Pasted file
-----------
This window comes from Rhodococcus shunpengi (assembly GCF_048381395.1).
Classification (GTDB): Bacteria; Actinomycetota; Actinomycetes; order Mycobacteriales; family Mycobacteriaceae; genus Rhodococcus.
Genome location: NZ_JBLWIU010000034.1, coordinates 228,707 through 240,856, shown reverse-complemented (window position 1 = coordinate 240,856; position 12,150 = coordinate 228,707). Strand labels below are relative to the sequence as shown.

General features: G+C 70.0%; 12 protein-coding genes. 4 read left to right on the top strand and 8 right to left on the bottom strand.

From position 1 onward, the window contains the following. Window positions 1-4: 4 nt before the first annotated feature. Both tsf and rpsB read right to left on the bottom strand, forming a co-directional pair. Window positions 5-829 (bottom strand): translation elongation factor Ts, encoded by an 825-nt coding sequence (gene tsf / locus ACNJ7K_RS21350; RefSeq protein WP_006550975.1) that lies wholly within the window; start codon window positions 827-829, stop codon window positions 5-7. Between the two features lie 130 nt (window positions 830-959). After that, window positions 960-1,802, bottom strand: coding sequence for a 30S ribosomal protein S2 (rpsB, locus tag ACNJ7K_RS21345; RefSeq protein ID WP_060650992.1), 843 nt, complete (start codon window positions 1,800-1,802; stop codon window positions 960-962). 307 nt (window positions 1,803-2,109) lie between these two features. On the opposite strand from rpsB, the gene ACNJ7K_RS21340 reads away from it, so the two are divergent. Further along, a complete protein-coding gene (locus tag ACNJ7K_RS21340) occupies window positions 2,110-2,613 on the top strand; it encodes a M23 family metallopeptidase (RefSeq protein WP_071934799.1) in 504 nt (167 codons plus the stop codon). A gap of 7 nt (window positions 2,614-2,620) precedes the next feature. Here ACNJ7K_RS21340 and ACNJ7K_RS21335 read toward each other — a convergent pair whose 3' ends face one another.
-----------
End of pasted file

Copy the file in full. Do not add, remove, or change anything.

This window comes from Rhodococcus shunpengi (assembly GCF_048381395.1).
Classification (GTDB): Bacteria; Actinomycetota; Actinomycetes; order Mycobacteriales; family Mycobacteriaceae; genus Rhodococcus.
Genome location: NZ_JBLWIU010000034.1, coordinates 228,707 through 240,856, shown reverse-complemented (window position 1 = coordinate 240,856; position 12,150 = coordinate 228,707). Strand labels below are relative to the sequence as shown.

General features: G+C 70.0%; 12 protein-coding genes. 4 read left to right on the top strand and 8 right to left on the bottom strand.

From position 1 onward, the window contains the following. Window positions 1-4: 4 nt before the first annotated feature. Both tsf and rpsB read right to left on the bottom strand, forming a co-directional pair. Window positions 5-829 (bottom strand): translation elongation factor Ts, encoded by an 825-nt coding sequence (gene tsf / locus ACNJ7K_RS21350; RefSeq protein WP_006550975.1) that lies wholly within the window; start codon window positions 827-829, stop codon window positions 5-7. Between the two features lie 130 nt (window positions 830-959). After that, window positions 960-1,802, bottom strand: coding sequence for a 30S ribosomal protein S2 (rpsB, locus tag ACNJ7K_RS21345; RefSeq protein ID WP_060650992.1), 843 nt, complete (start codon window positions 1,800-1,802; stop codon window positions 960-962). 307 nt (window positions 1,803-2,109) lie between these two features. On the opposite strand from rpsB, the gene ACNJ7K_RS21340 reads away from it, so the two are divergent. Further along, a complete protein-coding gene (locus tag ACNJ7K_RS21340) occupies window positions 2,110-2,613 on the top strand; it encodes a M23 family metallopeptidase (RefSeq protein WP_071934799.1) in 504 nt (167 codons plus the stop codon). A gap of 7 nt (window positions 2,614-2,620) precedes the next feature. Here ACNJ7K_RS21340 and ACNJ7K_RS21335 read toward each other — a convergent pair whose 3' ends face one another.